Guests: Darold Bigger and Larry Veverka
Key Texts: Matthew 4:18-22; Mark 1:16-20; Luke 5:1-11; John 1:35-51
Key Issues: This week, we continue the subject started last week, discussing the fact of Jesus’ calling his disciples to follow him. We will look at several instances where Jesus called individual disciples. As we saw last week, a sense of calling is a very important thing in the life of one who works in the gospel cause. Here we will want to notice a number of things, like what common elements are found in all calls to discipleship, and what type of people Jesus called. Did Scripture play any part? What about the circumstances out of which Jesus called his disciples?
1.Some things to notice about Jesus calling his disciples:
a. According to John 1:35 onward, the first disciples Jesus called were Andrew and Simon Peter, brothers. Interestingly, according to John, Jesus called them out of the ranks of those who followed John the Baptist. Interestingly also was the fact that Andrew, after he decided to follow Jesus, rounded his brother up to do the same.
b. According to John 1:43 and following, the next disciple called was Philip, who right after accepting his call, also went and found another person, Nathaniel, who lived in the same town as he. Notice that in both of the cases just mentioned, the disciple who did the inviting of another prefaced his comments with some description of Jesus that let the other one know that they were quite sure the one who was to fulfil the promises of God as they understood them from the scriptures, had been found.
c. If you were to invite someone to follow Jesus, what description of him would you give them that might arouse their interest?
d. In all these callings, what role do you see scripture playing?
e. When we read the account of the disciples being called as found in Matthew 4:18-22, and Mark 1:16-20, we discover a different description. In this account, Andrew and Peter are fishing from a boat when Jesus calls them. The next disciples called were James and John, again from the task of fishing. This is quite different from the account in John.
f. In Luke 5:1-11, there is a more detailed account of the calling of the first disciples that includes the story of Jesus finding the boats near the shore, going aboard that of Peter while teaching the crowds. After that there followed the miracles of the vast catch of fish that caused the boats nearly to sink. Thereupon, Peter fell to his knees before Jesus and Jesus called him to become a disciple.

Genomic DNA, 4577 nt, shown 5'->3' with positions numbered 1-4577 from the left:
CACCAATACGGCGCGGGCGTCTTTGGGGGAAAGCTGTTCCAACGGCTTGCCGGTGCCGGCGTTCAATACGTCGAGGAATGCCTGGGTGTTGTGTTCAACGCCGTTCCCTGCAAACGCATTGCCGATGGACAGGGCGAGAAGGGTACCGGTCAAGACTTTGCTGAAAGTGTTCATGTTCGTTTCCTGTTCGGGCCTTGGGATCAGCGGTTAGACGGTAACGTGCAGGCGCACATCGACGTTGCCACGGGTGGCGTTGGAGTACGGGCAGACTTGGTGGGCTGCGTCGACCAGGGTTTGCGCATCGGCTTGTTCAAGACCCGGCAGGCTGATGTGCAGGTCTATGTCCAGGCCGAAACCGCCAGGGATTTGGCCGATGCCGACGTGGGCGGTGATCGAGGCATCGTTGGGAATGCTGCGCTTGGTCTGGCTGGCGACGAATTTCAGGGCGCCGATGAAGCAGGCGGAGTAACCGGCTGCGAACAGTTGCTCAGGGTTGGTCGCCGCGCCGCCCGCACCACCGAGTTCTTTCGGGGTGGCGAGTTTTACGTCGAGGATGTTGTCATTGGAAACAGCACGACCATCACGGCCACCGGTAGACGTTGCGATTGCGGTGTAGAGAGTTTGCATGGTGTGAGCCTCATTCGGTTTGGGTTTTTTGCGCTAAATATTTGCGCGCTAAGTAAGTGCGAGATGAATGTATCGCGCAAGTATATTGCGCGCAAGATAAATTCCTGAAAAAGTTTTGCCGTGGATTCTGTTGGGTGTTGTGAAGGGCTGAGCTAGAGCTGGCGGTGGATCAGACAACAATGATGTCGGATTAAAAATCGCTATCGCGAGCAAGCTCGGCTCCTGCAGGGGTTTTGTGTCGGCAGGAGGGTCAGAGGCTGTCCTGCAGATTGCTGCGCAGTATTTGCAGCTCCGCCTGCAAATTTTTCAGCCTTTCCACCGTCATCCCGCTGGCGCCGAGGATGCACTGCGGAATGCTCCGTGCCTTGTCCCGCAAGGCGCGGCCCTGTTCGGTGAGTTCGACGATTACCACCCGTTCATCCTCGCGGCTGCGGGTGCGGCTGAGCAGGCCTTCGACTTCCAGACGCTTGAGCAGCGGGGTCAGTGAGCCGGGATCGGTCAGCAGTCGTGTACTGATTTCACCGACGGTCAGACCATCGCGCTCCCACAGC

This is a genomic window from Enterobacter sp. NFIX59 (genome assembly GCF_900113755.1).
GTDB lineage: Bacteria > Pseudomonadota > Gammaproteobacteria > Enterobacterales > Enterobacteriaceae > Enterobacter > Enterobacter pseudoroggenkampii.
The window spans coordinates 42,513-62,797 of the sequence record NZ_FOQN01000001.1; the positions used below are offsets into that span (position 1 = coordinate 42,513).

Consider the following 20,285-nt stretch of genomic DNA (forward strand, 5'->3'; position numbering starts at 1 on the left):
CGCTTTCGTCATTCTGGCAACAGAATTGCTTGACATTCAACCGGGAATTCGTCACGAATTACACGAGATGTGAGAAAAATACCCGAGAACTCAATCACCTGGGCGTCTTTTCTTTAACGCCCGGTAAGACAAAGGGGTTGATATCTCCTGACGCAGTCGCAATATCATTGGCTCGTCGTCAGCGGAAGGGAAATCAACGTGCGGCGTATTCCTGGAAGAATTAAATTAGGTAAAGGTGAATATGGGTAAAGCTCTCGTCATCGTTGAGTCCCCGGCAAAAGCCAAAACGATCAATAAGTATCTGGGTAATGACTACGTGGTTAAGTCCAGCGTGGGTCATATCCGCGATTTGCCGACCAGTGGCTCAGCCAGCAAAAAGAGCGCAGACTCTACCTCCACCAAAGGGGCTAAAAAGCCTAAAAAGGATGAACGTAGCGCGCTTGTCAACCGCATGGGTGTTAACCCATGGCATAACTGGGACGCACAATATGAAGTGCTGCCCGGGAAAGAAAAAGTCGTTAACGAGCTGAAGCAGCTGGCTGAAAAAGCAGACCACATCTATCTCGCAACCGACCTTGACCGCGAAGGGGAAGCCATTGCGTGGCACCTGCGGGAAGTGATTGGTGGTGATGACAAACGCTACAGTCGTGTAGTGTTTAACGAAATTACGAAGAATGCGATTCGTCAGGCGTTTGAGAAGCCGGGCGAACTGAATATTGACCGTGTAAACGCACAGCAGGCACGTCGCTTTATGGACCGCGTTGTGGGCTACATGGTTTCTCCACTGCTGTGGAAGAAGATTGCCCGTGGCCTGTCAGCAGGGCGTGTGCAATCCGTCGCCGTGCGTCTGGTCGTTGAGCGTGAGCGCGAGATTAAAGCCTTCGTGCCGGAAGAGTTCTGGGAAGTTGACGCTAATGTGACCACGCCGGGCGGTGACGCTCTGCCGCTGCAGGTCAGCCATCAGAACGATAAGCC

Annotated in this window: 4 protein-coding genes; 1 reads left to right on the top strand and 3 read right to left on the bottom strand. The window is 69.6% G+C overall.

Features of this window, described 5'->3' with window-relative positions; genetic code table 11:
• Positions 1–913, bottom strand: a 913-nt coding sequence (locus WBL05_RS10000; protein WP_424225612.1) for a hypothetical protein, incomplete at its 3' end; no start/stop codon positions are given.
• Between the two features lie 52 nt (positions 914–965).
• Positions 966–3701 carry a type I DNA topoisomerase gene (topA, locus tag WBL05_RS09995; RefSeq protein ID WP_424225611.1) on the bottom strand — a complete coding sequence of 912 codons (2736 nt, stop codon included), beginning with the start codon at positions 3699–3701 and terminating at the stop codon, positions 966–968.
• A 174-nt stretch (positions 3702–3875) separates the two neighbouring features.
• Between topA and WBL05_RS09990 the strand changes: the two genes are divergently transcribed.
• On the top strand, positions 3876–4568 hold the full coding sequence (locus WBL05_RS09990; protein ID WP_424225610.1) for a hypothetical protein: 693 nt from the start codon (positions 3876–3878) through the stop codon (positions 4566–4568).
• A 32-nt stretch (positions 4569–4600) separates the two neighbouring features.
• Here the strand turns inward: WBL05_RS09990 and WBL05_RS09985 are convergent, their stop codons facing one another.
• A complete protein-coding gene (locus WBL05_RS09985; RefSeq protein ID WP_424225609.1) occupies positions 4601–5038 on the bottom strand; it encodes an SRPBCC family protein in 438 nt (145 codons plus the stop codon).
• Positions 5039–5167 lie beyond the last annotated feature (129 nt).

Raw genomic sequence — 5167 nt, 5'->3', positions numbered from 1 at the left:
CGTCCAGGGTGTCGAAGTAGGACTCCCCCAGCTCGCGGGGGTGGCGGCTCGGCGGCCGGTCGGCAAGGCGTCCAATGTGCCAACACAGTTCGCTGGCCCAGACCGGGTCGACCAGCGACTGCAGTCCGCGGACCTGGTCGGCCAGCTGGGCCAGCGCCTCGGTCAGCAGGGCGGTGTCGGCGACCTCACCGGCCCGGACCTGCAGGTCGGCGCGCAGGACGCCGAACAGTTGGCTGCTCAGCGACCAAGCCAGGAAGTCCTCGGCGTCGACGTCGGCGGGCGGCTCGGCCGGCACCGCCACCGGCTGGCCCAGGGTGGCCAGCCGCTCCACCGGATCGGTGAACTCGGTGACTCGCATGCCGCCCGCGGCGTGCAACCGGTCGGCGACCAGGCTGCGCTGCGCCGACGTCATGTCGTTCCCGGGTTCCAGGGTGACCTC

g. Noting all these differences, the author of the official lesson states, “careful scrutiny usually resolves any issues, showing simply that despite the different details or emphasis, the accounts harmonize, especially on the crucial points.” Do you agree with him? How would you harmonize the different accounts? Do you think it is necessary to harmonize them?
h. Notice that lack of hesitation to follow Jesus, to leave all and follow him. Why do you think that happened? It seems not to happen so readily today. How much did the disciples know about Jesus when they set out to follow him?
i. In Matthew 9: 9, Mark 2:14, and Luke 5:27,28, we find the accounts of Jesus’ calling Levi Matthew. Matthew was a tax collector, and it is widely known such people were despised because so many were arbitrary and dishonest. What do you make of the fact that Jesus called such a person to join the ranks of his followers? What do you think the reaction of the other disciples was to the calling of Levi Matthew? Would your church accept an outsider, a despised person into fellowship, active fellowship? How could you help adjust such matters for the better?
j. What priorities do you need to adjust in your life in order to emulate those first disciples in their following of Jesus?